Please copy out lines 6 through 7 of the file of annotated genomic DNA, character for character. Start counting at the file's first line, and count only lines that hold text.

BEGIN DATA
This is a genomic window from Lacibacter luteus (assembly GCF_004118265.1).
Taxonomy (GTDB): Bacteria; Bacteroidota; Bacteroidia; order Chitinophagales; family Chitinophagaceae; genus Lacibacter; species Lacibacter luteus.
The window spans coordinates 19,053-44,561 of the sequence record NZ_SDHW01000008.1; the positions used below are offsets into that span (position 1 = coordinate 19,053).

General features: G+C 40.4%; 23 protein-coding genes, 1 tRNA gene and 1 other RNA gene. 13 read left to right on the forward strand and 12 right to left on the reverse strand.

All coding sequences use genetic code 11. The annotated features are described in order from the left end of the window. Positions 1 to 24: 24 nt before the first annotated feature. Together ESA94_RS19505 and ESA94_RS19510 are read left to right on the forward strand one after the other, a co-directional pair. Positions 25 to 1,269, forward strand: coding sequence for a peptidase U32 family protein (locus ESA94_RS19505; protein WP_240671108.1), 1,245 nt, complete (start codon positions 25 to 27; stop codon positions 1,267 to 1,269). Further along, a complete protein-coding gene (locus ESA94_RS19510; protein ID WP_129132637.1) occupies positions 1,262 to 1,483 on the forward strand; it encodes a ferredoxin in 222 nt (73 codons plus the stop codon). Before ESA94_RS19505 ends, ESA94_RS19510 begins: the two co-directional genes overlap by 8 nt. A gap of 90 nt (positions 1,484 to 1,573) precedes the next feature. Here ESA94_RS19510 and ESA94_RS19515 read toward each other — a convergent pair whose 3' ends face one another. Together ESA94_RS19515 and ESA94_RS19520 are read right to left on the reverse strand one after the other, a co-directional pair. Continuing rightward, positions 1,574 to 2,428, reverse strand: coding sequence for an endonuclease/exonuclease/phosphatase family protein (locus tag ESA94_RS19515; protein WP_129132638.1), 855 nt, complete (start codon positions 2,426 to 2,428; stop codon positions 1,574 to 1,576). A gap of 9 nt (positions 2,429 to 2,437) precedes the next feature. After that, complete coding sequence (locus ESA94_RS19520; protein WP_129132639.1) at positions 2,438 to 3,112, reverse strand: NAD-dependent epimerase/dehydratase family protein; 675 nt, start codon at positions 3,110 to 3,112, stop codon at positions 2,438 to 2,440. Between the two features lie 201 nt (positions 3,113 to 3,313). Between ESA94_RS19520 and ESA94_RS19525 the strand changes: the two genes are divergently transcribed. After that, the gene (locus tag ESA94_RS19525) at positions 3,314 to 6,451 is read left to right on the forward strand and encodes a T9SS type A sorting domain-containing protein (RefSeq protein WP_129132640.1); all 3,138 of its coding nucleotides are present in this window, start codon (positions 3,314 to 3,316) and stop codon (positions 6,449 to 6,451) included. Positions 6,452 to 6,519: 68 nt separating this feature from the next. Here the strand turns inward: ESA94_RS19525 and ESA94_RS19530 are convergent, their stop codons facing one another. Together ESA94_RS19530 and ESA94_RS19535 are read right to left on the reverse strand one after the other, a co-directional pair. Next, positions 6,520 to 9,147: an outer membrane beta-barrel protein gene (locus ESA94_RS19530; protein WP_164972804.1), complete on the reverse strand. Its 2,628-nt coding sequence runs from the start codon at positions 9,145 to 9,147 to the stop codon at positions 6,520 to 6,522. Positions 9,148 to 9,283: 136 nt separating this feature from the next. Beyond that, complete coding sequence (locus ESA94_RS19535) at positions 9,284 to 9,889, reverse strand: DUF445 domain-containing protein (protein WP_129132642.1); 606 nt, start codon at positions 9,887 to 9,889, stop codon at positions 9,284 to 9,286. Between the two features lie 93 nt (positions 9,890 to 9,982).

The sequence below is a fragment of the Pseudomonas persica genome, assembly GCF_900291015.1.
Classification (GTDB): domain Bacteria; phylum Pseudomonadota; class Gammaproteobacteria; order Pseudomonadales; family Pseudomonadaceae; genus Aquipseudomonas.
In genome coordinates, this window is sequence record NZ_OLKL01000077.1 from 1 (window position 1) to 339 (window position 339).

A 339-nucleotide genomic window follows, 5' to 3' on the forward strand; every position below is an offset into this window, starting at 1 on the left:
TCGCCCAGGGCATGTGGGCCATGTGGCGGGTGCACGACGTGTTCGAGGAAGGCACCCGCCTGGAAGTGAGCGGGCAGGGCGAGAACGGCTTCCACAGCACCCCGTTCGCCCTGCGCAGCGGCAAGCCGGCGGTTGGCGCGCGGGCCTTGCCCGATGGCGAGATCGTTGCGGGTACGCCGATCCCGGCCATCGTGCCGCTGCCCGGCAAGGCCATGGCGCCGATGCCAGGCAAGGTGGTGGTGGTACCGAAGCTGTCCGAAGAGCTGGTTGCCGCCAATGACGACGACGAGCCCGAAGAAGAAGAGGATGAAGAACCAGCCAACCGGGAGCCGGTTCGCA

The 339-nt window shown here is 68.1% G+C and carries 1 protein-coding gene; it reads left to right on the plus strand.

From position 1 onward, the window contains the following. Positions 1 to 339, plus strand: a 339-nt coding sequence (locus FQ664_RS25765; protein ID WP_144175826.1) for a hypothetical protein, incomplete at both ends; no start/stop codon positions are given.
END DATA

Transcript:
The sequence below is a fragment of the Pseudomonas persica genome, assembly GCF_900291015.1.
Classification (GTDB): domain Bacteria; phylum Pseudomonadota; class Gammaproteobacteria; order Pseudomonadales; family Pseudomonadaceae; genus Aquipseudomonas.